Educational Implications of Neuroscience

Professor Richard Aldrich

Professor Richard Aldrich

At a BFSS Council seminar in September 2011 Vice-President Professor Richard Aldrich presented a short paper on the educational implications of neuroscience. A fuller version has now been published.

Key points include:

  •  fMRI (Functional magnetic resonance imaging) and PET (Positron emission tomography) scans provide images of the brain at work.
  •  There is no such thing as a fixed IQ. The brain can adapt to changing circumstances, stimuli and use throughout life.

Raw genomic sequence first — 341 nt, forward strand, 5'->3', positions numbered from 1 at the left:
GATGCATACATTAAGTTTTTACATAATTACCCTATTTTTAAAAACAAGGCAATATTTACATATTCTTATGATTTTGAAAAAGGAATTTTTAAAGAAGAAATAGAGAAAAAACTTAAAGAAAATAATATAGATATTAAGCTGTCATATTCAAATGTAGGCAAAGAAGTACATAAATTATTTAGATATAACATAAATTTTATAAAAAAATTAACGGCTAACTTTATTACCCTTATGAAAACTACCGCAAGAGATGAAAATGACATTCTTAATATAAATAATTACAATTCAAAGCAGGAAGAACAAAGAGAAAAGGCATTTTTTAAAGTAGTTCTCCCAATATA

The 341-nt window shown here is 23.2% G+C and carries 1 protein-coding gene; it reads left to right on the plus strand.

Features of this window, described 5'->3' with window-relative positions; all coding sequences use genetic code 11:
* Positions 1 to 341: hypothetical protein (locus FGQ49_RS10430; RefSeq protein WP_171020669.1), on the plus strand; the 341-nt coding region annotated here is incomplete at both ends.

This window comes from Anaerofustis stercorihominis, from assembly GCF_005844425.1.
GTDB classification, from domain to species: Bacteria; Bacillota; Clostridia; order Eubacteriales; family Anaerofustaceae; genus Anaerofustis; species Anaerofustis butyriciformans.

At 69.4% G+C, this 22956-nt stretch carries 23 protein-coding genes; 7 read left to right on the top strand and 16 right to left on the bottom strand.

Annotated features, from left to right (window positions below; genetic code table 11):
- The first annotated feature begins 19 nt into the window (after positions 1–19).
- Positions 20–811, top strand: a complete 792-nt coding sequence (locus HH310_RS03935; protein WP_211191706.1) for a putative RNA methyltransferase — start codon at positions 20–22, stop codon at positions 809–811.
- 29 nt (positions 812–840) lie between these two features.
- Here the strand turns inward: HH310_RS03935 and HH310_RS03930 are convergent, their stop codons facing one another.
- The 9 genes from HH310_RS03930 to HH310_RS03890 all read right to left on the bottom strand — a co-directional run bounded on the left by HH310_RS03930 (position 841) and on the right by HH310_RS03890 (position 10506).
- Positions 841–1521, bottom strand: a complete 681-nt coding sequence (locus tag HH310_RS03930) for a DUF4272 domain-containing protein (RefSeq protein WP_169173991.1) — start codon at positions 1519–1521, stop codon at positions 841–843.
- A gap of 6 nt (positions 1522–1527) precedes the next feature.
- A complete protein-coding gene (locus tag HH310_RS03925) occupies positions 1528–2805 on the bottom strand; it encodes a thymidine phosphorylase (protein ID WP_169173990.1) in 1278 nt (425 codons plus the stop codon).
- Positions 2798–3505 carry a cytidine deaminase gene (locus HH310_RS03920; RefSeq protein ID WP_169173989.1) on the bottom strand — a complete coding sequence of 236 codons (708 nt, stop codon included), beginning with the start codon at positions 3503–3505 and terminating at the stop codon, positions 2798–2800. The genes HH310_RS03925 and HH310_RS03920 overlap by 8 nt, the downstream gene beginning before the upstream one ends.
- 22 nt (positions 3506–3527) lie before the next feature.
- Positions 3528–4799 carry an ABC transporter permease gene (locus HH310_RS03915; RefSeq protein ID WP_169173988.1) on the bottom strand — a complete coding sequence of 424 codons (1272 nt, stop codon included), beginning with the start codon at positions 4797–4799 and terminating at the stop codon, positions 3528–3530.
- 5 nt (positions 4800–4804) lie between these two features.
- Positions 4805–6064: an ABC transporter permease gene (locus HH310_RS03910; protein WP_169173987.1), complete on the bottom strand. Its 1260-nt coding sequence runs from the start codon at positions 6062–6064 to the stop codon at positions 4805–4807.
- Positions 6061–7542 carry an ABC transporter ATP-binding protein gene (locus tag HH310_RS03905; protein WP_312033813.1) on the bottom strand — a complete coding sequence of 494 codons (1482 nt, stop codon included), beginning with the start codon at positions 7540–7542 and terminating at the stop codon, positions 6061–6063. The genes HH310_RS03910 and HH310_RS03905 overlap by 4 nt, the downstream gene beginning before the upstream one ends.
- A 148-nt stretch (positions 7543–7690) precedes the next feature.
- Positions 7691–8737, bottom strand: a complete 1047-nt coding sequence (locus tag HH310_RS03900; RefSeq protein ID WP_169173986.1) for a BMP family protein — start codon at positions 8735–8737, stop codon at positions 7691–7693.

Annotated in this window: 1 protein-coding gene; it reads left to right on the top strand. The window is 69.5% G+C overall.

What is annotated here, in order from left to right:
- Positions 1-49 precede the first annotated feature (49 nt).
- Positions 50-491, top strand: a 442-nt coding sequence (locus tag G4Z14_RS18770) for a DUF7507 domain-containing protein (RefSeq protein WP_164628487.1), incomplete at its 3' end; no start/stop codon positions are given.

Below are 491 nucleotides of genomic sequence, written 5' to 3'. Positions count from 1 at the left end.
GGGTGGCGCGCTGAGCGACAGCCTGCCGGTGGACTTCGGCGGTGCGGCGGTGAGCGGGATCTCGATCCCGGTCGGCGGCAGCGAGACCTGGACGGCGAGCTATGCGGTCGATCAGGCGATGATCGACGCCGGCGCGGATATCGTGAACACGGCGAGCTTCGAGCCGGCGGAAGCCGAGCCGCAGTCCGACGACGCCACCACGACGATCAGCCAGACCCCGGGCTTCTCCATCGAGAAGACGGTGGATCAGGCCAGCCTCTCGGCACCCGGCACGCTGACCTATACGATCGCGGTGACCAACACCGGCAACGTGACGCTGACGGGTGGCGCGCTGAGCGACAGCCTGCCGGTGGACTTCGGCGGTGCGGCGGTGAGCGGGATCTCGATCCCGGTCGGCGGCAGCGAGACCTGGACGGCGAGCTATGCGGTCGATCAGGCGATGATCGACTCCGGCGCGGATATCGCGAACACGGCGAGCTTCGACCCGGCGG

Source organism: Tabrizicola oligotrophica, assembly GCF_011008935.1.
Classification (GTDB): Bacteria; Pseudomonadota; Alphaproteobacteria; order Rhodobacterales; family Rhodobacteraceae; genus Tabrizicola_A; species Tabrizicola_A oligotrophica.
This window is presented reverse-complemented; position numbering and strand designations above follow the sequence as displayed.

•  The importance of early-years education. Between the ages of three and ten the child’s brain is twice as active as an adult brain.
  •  Our brains are being re-wired in this digital age, as teenagers and others become screenagers. Media multi-tasking may damage some of our higher-level brain functions.

The full article is published in History of Education 42(3) 2013, see  Taylor & Francis.   If you would like further information, please contact Imogen Wilde at